Aditya Birla Group, the biggest branch of the Birla family conglomerate that has a long history dating from the British colonial era, is strong in textile, nonferrous metals and telecommunications businesses. Group flagship Grasim Industries is the world's top producer of viscose staple fiber, a material for clothing, and presides over UltraTech Cement, which boasts a sizable market capitalization.

     India's No. 3 mobile phone carrier, Idea Cellular, which is signing up new subscribers at the fastest pace in the country, is also a member company of Aditya Birla Group.

     Besides the three giants -- Tata, Reliance and Birla -- India has numerous other notable conglomerates, including Mahindra, Godrej, Adani and Bajaj. Of the 44 companies in the India 40, 30% are group companies of family owned business.

A Tata Motors showroom in central Mumbai (Photo by Kuni Takahashi)

     There are many state-run entities in the energy sector. Indian Oil Corp., which boasts the highest consolidated sales among Indian corporations, controls a majority share of the country's oil product market. Oil and Natural Gas Corp. ranks third in terms of market capitalization, and Coal India is another state-run company, which controls over 70% of India's coal production.

     NTPC is a thermal power provider and Power Grid Corp. of India is India's largest player in the power transmission business. Of the 44 companies in the India 40, nine are state-owned.

     Conglomerates and state-run companies have been dominant on India's industrial scene since the country's independence in 1947, and IT and pharmaceutical companies came onto the scene much later.

     TCS, Infosys, Wipro and HCLTechnologies are India's major IT services companies. India's Big Four in generic drugs include Sun Pharmaceutical Industries, Lupin, Cipla and Dr. Reddy's Laboratories. Indian IT and pharmaceutical companies have turned into global entities as they take advantage of the low-cost business climate in India. They are characterized by high levels of overseas sales and wide profit margins. The overseas sales of the seven companies, excluding Cipla, make up more than 70% of the total. They are also competitive in the North American market.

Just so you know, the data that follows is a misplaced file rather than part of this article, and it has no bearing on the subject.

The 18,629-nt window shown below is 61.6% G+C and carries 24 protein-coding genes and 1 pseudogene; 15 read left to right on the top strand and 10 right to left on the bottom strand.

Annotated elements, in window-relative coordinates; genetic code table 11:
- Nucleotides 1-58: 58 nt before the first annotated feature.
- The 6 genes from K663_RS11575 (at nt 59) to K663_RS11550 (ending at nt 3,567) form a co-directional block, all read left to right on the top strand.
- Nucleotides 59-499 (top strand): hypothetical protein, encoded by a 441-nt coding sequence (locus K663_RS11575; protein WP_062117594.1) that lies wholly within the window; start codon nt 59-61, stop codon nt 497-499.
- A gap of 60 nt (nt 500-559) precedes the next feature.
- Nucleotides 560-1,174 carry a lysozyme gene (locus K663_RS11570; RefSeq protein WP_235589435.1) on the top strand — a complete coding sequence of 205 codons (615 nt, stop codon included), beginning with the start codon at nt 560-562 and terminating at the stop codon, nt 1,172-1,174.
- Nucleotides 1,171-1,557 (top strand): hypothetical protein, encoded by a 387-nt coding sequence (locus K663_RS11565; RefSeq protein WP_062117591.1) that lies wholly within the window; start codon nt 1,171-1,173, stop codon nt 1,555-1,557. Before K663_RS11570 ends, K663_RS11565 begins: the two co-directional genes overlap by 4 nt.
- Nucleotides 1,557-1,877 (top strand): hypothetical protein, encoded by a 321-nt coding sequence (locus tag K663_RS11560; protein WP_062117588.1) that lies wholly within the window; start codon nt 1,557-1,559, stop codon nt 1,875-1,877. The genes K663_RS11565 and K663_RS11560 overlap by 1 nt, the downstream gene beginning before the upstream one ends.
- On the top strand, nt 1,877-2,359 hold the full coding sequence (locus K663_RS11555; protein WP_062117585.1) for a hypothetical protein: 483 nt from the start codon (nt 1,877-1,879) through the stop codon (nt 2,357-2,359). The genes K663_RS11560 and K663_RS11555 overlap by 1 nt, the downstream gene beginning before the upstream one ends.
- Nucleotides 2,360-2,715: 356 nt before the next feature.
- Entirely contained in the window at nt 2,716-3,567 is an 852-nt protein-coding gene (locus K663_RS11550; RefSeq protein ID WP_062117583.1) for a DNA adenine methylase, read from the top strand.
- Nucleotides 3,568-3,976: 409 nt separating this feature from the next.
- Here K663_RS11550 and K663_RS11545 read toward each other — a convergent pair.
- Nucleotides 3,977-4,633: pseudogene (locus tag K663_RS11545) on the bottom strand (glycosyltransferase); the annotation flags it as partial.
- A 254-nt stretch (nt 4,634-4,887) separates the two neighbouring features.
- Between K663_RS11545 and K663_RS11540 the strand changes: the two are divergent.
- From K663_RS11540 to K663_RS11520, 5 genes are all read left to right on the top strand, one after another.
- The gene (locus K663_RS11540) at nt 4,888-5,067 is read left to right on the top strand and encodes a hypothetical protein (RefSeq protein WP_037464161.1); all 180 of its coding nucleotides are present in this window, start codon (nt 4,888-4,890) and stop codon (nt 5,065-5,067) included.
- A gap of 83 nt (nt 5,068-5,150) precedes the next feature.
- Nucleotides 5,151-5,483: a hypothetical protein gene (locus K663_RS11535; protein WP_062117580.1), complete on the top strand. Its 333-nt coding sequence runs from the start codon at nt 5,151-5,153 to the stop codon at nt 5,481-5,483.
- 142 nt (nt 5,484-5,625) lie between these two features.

Stagnant smokestacks

The so-called smokestack industries include few leading companies, as manufacturers account for a paltry 15% of the nation's GDP.

     Of the 40 companies with the highest market capitalizations, manufacturers, excluding drugmakers, account for around 20%. If you set aside Hindustan Unilever, Bosch and Nestle India, all group companies of the European giants, and Asian Paints, India's largest paint producer, the rest are mostly automotive companies.

     Aside from automotive businesses, there are few manufacturers of, for example, machinery, home electronics and parts. Companies in such sectors are lagging behind IT services and drug companies in entering overseas markets, pointing to weaknesses in India's export industry. This is precisely why the Modi government is prioritizing the development of manufacturing.

     Major retailers and civil aviation businesses do not top the list of market capitalization because the leading companies are not public. Restrictions on entry by foreign companies into these sectors were relaxed in 2012. Still, both domestic and foreign companies continue to face a host of regulations.

Sponsored Content

About Sponsored Content This content was commissioned by Nikkei's Global Business Bureau.

You have {{numberArticlesLeft}} free article{{numberArticlesLeft-plural}} left this monthThis is your last free article this month

Stay ahead with our exclusives on Asia;
the most dynamic market in the world.

Stay ahead with our exclusives on Asia

Get trusted insights from experts within Asia itself.

Get trusted insights from experts
within Asia itself.

Get Unlimited access

You have {{numberArticlesLeft}} free article{{numberArticlesLeft-plural}} left this month

This is your last free article this month

Stay ahead with our exclusives on Asia; the most
dynamic market in the world
.

Get trusted insights from experts
within Asia itself.

Try 3 months for $9

Offer ends June 30th

Your trial period has expired

You need a subscription to...

  • Read all stories with unlimited access
  • Use our mobile and tablet apps
See all offers and subscribe

Your full access to the Nikkei Asian Review has expired

You need a subscription to:

  • Read all stories with unlimited access
  • Use our mobile and tablet apps
See all offers
NAR on print phone, device, and tablet media